Elizabeth Arden has reported a 6.2 percent drop in net sales for the fourth quarter of the year ended June 30, 2015 to US$188.7 million on an adjusted basis, contributing to a decline in net sales to the tune of 14.9 percent to US$999.3 million on an adjusted basis for fiscal year 2015.
However, despite dismal sales in North America, where sales dove 13 percent at constant foreign currency rates in Q4, the company is showing signs of improvement as international sales rose 15 percent, thanks to increased skin care and fragrance sales in the Asian domestic and travel retail markets.
E. Scott Beattie, Chairman and Chief Executive Officer at Elizabeth Arden, commented, “This is the second consecutive quarter of sales growth for the Elizabeth Arden brand. The 7 percent constant currency increase this quarter is on top of a 9 percent constant currency increase in the third fiscal quarter. This gives us confidence as we head into the launch of the new Elizabeth Arden brand marketing campaign this fall, which is accompanied by a richer innovation pipeline. Our balance sheet and cash flow metrics also continued to improve, and we finished the fiscal year ahead of plan, resulting in US$54 million in operating cash flow for fiscal 2015. Our performance improvement initiatives continue to drive down costs and improve efficiencies in our business. Indirect overhead savings from our 2014 Performance Improvement Plan and other cost savings initiatives are on track to achieve approximately US$47 million to US$50 million of annualized savings.”
As Nicholas Micallef, Industry Analyst Beauty and Personal Care at Euromonitor, asserts. “Results may look abysmal; however, the reported growth of the Elizabeth Arden brand for the second consecutive quarter spells hope. In FY Q4 the Arden brand grew 7 percent globally, 24 percent internationally with strong gains reported in Asia. The joint venture with the prestige beauty distributor Luxasia in Asia-Pacific will facilitate access to local premium channels and thus help deliver positive results. Essentially, the region ought to be a focal point for a turnaround, especially as the company boasts a range of high-efficacy premium skin care products. Furthermore, the appointment of JuE Wong as President of the Elizabeth Arden brand, who formerly held leadership positions for reputed high-tech skin care brands including StriVectin and Murad, augurs well for elevating the brand’s status in skin care.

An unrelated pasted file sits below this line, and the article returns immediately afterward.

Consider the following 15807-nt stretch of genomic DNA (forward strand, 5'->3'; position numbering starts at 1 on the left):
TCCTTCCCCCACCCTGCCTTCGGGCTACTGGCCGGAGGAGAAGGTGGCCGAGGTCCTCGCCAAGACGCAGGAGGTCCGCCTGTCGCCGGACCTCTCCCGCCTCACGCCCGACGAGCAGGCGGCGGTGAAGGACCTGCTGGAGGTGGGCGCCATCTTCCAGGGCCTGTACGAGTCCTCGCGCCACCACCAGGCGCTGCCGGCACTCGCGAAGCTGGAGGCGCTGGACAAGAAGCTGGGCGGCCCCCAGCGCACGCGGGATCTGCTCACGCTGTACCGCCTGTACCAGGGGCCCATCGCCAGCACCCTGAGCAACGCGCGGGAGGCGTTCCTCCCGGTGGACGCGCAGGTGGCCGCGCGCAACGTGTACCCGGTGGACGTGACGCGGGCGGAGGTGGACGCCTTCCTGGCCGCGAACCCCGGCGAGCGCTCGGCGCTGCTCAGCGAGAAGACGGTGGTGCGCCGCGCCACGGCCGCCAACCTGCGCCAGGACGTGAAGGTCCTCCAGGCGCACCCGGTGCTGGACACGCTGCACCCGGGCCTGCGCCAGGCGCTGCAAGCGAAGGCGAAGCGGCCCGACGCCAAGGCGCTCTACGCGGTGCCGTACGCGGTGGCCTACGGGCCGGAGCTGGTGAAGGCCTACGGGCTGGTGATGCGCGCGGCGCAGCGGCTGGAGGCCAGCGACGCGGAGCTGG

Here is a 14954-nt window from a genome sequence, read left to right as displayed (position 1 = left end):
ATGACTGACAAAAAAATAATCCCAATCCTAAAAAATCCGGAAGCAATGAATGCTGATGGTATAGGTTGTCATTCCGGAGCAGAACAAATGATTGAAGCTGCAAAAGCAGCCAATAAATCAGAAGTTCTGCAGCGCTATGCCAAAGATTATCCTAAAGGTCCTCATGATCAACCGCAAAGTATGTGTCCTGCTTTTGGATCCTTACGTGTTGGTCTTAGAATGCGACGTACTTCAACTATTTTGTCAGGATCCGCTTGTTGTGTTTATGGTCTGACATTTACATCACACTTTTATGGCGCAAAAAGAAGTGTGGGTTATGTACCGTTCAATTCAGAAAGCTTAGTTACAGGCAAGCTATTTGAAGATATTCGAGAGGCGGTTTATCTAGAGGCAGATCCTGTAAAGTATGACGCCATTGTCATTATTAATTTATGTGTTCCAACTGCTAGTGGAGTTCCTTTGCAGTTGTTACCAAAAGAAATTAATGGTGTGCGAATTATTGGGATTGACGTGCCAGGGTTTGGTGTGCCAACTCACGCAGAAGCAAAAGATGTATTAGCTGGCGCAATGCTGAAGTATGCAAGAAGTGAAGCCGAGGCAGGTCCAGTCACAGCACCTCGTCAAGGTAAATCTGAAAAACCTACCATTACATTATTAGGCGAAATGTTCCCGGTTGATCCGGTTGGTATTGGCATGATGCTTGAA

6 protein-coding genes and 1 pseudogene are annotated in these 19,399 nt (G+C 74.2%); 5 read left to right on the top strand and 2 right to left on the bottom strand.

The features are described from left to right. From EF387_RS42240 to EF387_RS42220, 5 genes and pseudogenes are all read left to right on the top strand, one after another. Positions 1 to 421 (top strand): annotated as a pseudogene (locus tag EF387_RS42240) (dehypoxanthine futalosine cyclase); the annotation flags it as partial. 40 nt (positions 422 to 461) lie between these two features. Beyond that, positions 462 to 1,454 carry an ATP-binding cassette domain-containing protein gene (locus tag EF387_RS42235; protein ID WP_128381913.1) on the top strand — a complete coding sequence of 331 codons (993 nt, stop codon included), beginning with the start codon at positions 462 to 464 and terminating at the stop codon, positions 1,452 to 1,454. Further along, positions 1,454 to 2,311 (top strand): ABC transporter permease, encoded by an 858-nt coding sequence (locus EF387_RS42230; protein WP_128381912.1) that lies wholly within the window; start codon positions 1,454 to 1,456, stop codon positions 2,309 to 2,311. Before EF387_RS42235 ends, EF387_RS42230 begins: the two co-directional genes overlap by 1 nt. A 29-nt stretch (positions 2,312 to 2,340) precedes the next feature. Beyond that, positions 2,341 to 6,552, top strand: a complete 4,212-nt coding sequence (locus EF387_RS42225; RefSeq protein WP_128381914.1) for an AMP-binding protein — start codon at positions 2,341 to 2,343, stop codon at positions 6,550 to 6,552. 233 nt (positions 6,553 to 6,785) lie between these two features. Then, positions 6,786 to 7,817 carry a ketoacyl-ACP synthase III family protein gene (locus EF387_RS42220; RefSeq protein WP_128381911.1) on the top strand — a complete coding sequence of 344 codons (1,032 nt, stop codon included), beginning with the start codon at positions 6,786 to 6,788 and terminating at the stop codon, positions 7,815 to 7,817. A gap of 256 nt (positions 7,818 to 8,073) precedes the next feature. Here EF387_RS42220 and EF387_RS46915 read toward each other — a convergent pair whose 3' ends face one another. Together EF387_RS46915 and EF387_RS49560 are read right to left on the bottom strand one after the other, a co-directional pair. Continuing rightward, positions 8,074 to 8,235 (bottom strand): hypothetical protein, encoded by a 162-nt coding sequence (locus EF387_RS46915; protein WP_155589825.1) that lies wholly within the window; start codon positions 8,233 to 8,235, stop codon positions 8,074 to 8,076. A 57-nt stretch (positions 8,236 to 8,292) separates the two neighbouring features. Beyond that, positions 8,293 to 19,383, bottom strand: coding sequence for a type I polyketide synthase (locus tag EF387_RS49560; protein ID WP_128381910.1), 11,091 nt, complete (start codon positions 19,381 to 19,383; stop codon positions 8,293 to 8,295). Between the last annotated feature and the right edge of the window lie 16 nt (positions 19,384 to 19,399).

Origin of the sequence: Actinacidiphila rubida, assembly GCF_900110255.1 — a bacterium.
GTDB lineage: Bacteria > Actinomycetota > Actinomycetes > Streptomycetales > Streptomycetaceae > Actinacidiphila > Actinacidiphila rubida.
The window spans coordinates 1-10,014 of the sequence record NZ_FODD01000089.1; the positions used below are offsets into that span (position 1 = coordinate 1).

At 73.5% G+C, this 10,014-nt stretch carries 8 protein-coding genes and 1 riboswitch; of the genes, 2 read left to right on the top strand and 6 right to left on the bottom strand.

“While the company is conducting various initiatives to reverse its situation, for too long the Arden brand lacked sufficient attention, and it really cannot go wrong this time with its business turnaround plan.
“The company also launched the first fragrance in August 2015 from fashion designer label Wildfox Couture which is an iconic American brand that resonates well with American consumers. This could see a gradual shift from its reliance on celebrity brands, which unsurprisingly, continued sinking as these fell victim to more intense price competition and retailers’ streamlining of shelf space in favour of brands delivering stronger margins. The situation was compounded by adverse performance of mass-aligned fragrances (forecast to shrink by US$160 million over 2014-2019 in North America) amid increasing polarisation between premium and mass fragrances.”
The company remains positive, predicting an increase in net sales for fiscal 2016 driven by the international business and Elizabeth Arden brand, gross margin expansion and improved EBIDTA margins.